Google plots its own subscription plan for publishers, jabs at Apple

Google plots its own subscription plan for publishers, jabs at Apple

Summary: The timing of this move is almost comical. It's as if Google was waiting for Apple to detail its in-app purchase plan for subscriptions, let the backlash ensue and then swoop in to let publishers know there are alternatives.

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In a not-so-shocking coincidence, Google announced its own subscription plan for publishers that allows content owners to set prices, terms and keep their relationships with customers.

The details of the plan were revealed in a blog post. Eric Schmidt highlighted Google One Pass in Germany. The timing of this move is almost comical. It's as if Google was waiting for Apple to detail its in-app purchase plan for subscriptions, let the backlash ensue and then swoop in to let publishers know there are alternatives.

Google's FAQ even addresses the question of why the search giant is launching Google One Pass. The answer: "Google cares a lot about helping high quality content thrive online and about the future of journalism." Google should have said: "We have an opportunity to potentially kick Apple's apps so we need your help."

I argued that a few big app players could get together and do an App Store work stoppage. That scenario is unlikely, but it's clear Apple and Google are battling for the publisher partnerships. Today, the iPad is the only tablet that's a viable outlet for publishers. In a few months, Apple won't have the field to itself as Android tablets hit the market en masse.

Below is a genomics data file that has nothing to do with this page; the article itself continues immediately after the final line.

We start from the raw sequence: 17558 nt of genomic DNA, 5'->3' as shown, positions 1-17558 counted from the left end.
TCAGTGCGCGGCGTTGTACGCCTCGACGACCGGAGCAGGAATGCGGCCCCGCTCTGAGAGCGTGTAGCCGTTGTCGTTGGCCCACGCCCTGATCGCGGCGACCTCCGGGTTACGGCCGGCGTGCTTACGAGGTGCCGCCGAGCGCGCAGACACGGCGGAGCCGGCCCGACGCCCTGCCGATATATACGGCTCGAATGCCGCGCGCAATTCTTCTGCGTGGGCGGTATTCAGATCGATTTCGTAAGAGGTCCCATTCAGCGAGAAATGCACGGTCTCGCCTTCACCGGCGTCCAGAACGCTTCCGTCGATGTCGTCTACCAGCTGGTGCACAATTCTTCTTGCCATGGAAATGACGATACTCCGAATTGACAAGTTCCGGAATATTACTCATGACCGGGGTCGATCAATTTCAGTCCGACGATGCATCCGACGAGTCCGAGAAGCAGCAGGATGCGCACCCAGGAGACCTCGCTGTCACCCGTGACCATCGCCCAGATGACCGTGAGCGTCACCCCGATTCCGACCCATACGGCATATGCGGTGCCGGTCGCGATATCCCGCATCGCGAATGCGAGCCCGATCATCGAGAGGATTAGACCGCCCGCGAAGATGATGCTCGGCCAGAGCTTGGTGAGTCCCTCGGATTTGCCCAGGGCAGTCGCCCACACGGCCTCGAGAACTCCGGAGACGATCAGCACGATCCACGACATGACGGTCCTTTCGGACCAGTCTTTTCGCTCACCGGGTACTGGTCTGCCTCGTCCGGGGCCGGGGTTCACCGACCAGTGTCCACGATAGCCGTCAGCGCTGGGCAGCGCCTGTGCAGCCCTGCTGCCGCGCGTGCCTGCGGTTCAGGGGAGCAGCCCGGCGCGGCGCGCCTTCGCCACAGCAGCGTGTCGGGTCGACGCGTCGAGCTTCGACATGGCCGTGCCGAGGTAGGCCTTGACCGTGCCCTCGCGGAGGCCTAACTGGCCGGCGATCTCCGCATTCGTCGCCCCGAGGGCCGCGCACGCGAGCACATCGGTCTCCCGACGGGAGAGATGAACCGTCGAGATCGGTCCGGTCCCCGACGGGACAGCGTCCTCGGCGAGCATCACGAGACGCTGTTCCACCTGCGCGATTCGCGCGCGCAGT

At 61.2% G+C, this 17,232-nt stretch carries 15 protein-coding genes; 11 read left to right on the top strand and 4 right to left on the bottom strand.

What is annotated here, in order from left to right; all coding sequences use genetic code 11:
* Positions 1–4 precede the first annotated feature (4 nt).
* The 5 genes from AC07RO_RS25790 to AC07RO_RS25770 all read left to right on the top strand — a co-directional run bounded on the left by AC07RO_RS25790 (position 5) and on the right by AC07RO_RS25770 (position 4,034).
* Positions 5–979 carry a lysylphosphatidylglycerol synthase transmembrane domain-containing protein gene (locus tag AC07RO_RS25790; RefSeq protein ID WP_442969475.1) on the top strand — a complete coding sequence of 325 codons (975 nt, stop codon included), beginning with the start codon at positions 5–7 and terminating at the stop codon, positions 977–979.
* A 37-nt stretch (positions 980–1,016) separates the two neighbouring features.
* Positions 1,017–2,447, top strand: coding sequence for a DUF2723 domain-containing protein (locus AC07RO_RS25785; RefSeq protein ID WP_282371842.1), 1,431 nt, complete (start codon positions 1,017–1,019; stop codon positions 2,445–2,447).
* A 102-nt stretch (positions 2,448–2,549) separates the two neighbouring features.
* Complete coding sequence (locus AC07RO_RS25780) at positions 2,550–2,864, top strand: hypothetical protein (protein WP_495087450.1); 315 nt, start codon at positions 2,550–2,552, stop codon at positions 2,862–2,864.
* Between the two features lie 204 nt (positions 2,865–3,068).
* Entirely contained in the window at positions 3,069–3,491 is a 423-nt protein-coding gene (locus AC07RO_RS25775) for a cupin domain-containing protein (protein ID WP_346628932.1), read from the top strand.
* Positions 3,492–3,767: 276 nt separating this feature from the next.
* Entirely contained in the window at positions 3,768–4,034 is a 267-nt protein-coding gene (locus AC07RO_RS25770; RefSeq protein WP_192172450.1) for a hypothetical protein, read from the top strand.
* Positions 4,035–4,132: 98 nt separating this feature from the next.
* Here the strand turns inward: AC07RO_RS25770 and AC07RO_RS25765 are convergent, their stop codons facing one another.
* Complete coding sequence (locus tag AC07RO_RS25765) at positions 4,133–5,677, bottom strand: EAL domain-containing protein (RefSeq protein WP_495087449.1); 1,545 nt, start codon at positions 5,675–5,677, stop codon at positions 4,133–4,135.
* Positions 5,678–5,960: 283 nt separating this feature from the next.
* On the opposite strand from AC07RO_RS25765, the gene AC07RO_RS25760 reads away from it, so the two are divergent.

Google says its One Pass effort allows publishers to experiment with how they charge for content. The other key point: Google will let publishers give existing print subscribers free or discounted access to digital content. Google will handle these micropayments via Google Checkout.

As noted by the Nieman Journalism Lab, Google is offering flexibility. Remember that Google doesn't need a 30 percent cut because it banks the advertising. The Financial Times, however, says Google will take a 10 percent cut of subscription revenue. That tax is much more reasonable. If you sell a subscription for $15 via Google you get $13.50. Apple will give you $10.50.

The rub here is that Apple has credit cards for its 160 million user accounts. Google doesn't have those credit cards attached.

Bottom line: Publishers are still stuck in the middle of a giant app distribution pissing match, but at least Google and Apple are competing.

Topics: Hardware, Apple, Banking, Google, Laptops, Mobility, Tablets

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47 comments
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  • Are Android users willing to pay for content?